Revamping NSTP

  • Business
  • Saturday, 11 Jan 2003

FOR the company that was once the leader in the print media industry, the past few years have not exactly been smooth sailing. Saddled with massive debts, dwindling circulation figures and an increasingly smaller share of the advertising expenditure market, it seemed as though the light at the end of the tunnel was getting increasingly dimmer rather than brighter for The New Straits Times Press (M) Bhd. 

But all that has changed, according to Malaysian Resources Corp Bhd executive director Shahril Ridza Ridzuan. 

“We've done, what we feel is a good job enhancing shareholder value. It also helps a lot that we've managed to reduce the company's debt issue,” he says. 

Going forward, Shahril reckons it is the Malay newspapers that will offer the best opportunity for growth. “Malay newspapers come from a very low advertising base as advertisers are still more focussed on the English and Chinese newspapers. This offers tremendous advertisement expenditure growth potential for the Malay newspapers,” he claims. 

So far, big improvements, in terms of quality of writing and layout, have been made to most of the newspapers under the group's portfolio. 

According to Shahril, the integration of Business Times and New Straits Times went down well with the market. “Circulation has been boosted from 125,000 copies daily before the changes to 155,000 - 160,000 copies now, peaking even to 180,000 copies on good days.  

“Now that NST has recovered from its lows and the advertisers are coming back, our target now is to push it to the next level of 180,000 copies circulated daily,” he says. 

But it is the group's Malay newspapers that are presenting a more encouraging picture. Berita Harian is still the most widely read Malay newspaper in the country and yet steps have been taken to revamp it again. “We expect this will reinforce its position as the leading Malay newspaper,” Shahril says. 

According to Shahril however, Harian Metro, is by far, the group's real success story in recent years. Its circulation numbers, now that it is at roughly 150,000 copies daily, are matching those of NST's.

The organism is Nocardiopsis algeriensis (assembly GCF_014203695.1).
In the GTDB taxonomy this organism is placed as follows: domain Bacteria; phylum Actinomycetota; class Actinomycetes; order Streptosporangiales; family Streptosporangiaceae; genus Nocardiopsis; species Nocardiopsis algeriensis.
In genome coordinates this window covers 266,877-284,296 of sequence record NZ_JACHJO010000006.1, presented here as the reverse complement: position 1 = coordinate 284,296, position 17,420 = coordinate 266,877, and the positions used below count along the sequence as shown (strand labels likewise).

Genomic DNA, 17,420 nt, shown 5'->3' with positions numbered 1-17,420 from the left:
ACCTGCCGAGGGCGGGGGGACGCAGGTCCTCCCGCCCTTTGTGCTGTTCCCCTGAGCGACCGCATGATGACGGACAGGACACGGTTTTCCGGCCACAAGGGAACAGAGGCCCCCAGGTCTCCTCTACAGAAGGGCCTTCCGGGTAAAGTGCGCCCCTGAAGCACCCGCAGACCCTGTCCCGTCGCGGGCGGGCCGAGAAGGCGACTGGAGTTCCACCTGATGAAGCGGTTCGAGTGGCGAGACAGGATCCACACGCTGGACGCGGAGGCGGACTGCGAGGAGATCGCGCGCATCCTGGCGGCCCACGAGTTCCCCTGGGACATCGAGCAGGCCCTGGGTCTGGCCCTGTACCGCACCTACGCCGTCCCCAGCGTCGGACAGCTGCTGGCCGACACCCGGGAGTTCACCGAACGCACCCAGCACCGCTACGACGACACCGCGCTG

Harian Metro's circulation has, in fact, doubled every two years. This is fantastic, really, because it comes on the back of a 20 sen cover price increase to RM1,” Shahril enthuses. The Malay tabloid also just recently increased its ad rate by 20 per cent.  

What product is left to be re-looked at now is Malay Mail. Shahril says the issue here is developing a niche market for ourselves. At present, the group is in the midst of conducting market research for Malay Mail. 

Financially, the group reported an operating loss in 2001 but made an operational profit in 2002 mainly because of lower interest costs. “I think this year will be very positive for NSTP. We'll probably see it returning to the black and we'll try to achieve further improvements to our operations as well,” he says.  

For the financial year ended Aug 31, 2002, NSTP reported a net profit of RM343.25 million, compared with a net loss of RM141.85 million a year ago. The improvement was attributed to an exceptional gain of RM386.72 million following the disposal of Commerce Asset-Holding Bhd shares in April last year. 

Stripping off the exceptional item, the group would have reported a narrower pre-tax loss of RM49.3 million in financial year 2002, compared with RM136.5 million in financial year 2001. 

In terms of gearing, the group's debts have also reduced significantly from RM1.5 billion initially to RM500 million currently. “We'd like to see this go down even further. Our target is to see it reach around RM200 million to RM300 million,” Shahril reveals. 

“We also have a few asset divestments we are looking for NSTP, which will involve its non-core businesses like healthcare management services subsidiary Prosakti Sdn Bhd,” he says. The group had mentioned in the past that it would consider selling its insurance arm AMI Insurans Bhd and newsprint manufacturing concern Malaysian Newsprint Industries Sdn Bhd, for a reasonable price. 

“Ultimately, we would like to see NSTP focused purely on the print business and TV3 on the broadcasting business,” Shahril adds. 

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